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Originally published November 4, 2014 at 9:37 PM | Page modified November 4, 2014 at 9:45 PM

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Editorial: Voters stand ground on gun control in passing I-594 over I-591

In passing Initiative 594, Washington voters reset the discussion on gun control.

Seattle Times Editorial


ON the intractable issue of gun control, Washington voters have shot back.

Tuesday, voters took aim at the state Legislature’s inability last year to pass basic, public-safety-focused background checks. And they shot holes in the myth that the National Rifle Association, and its allies, represent the public interest.

The question of what voters wanted was unnecessarily complicated by the dueling measures on the ballot: Initiative 594, ensuring every gun buyer will have to pass a background check, handily passed; Initiative 591, which would have outsourced state gun-control policy to the dysfunctional U.S. Congress, is trailing.

The 3-to-2 margin in favor of I-594 indicates voters saw through the disingenuous argument made repeatedly by opponents of I-594 that background checks are the first step toward mass gun confiscation.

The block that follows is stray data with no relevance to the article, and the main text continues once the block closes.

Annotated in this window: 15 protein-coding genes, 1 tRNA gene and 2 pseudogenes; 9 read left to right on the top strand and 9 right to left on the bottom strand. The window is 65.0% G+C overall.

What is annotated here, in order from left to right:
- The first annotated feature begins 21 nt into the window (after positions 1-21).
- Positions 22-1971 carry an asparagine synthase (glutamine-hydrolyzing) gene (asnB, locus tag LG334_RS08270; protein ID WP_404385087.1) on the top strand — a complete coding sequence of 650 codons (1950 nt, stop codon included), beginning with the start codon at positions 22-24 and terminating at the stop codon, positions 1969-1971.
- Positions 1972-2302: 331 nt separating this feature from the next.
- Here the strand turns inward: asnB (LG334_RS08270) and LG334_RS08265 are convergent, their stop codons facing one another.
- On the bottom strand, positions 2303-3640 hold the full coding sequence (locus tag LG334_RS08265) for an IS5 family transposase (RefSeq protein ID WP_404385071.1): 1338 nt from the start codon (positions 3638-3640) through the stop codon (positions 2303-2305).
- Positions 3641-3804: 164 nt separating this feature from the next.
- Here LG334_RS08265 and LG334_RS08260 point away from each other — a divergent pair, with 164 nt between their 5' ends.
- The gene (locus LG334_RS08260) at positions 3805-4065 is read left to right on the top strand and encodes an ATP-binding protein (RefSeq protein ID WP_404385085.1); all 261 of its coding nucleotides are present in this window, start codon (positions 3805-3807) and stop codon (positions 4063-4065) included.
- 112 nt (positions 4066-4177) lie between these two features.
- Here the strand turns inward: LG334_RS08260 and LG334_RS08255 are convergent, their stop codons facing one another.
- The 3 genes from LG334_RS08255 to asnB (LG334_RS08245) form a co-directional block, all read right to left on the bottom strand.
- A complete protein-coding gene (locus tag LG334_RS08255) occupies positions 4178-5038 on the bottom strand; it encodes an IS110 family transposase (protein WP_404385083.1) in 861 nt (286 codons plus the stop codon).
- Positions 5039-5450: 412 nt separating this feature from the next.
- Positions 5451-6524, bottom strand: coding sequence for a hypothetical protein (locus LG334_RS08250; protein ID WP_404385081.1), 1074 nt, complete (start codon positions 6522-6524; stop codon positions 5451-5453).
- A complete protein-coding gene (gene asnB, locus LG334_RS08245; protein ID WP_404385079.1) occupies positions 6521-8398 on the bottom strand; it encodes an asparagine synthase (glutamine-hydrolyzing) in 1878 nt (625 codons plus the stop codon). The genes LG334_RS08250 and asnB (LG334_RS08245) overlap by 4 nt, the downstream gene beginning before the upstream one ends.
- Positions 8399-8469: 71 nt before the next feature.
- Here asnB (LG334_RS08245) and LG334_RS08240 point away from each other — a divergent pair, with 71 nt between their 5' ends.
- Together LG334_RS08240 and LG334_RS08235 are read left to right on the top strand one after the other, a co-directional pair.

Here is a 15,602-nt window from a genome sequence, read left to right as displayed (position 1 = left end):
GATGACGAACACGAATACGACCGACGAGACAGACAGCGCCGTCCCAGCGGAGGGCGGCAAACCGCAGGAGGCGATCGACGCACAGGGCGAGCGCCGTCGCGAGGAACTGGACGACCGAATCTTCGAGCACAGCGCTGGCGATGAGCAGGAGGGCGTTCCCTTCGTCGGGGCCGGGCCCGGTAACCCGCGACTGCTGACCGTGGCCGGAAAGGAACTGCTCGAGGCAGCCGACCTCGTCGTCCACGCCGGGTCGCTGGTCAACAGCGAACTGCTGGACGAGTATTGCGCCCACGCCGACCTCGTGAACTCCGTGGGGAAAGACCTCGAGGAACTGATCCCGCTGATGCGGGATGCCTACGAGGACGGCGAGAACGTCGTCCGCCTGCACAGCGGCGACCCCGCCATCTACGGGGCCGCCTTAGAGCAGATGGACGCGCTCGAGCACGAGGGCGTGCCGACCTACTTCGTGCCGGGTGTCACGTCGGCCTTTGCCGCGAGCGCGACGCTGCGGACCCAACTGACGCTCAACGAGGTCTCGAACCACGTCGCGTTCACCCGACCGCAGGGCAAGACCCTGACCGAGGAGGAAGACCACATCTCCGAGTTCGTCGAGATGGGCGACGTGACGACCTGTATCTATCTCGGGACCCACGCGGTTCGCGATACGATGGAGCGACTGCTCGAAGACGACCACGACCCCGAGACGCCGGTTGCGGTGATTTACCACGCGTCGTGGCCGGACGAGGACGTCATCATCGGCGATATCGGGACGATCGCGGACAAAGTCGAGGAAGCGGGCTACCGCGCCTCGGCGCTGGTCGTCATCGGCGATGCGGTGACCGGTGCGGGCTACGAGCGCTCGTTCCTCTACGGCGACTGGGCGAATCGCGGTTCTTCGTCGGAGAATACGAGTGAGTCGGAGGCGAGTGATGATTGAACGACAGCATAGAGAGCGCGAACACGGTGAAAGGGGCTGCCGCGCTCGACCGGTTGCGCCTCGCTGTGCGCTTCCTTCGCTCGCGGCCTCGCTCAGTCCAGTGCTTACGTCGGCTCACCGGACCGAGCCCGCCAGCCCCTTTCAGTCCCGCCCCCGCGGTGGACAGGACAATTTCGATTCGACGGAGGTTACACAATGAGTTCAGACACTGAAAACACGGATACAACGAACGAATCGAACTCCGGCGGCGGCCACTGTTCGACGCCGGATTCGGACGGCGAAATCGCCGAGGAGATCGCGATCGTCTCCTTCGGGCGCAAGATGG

They also saw through the smoke screen from I-594’s opponents, who claimed the measure would criminalize such transfers as intrafamily gifts. It will not.

Instead, I-594 represents a restatement of the compact gun owners have with society: The fundamental right to keep and bear arms is not absolute.

Some members of society lose that right, due to mental illness or criminality, yet can easily buy firearms via unregulated online gun bazaars. Keeping guns out of their hands should give comfort to law-abiding gun owners and non-gun-owning citizens.

The margin for I-594 also indicates that voters feel the grim, relentless toll of gun violence. More people are killed in King County each year by gun violence than car crashes.

This is a historic moment for Washington voters. Nationally, I-594 was the only gun control measure on a statewide ballot. The state’s message should be heard around the country.

Tuesday’s vote should also reset the civic discussion about gun control, present and future.

When the state House, controlled by Democrats, last session considered passing background checks, the NRA and its allies whipped up a frenzy.

Tuesday’s vote pulled back the curtain on that charade, to reveal the true strength of opposition to reasonable gun control.

Editorial board members are editorial page editor Kate Riley, Frank A. Blethen, Ryan Blethen, Jonathan Martin, Thanh Tan, Blanca Torres, Robert J. Vickers, William K. Blethen (emeritus) and Robert C. Blethen (emeritus).

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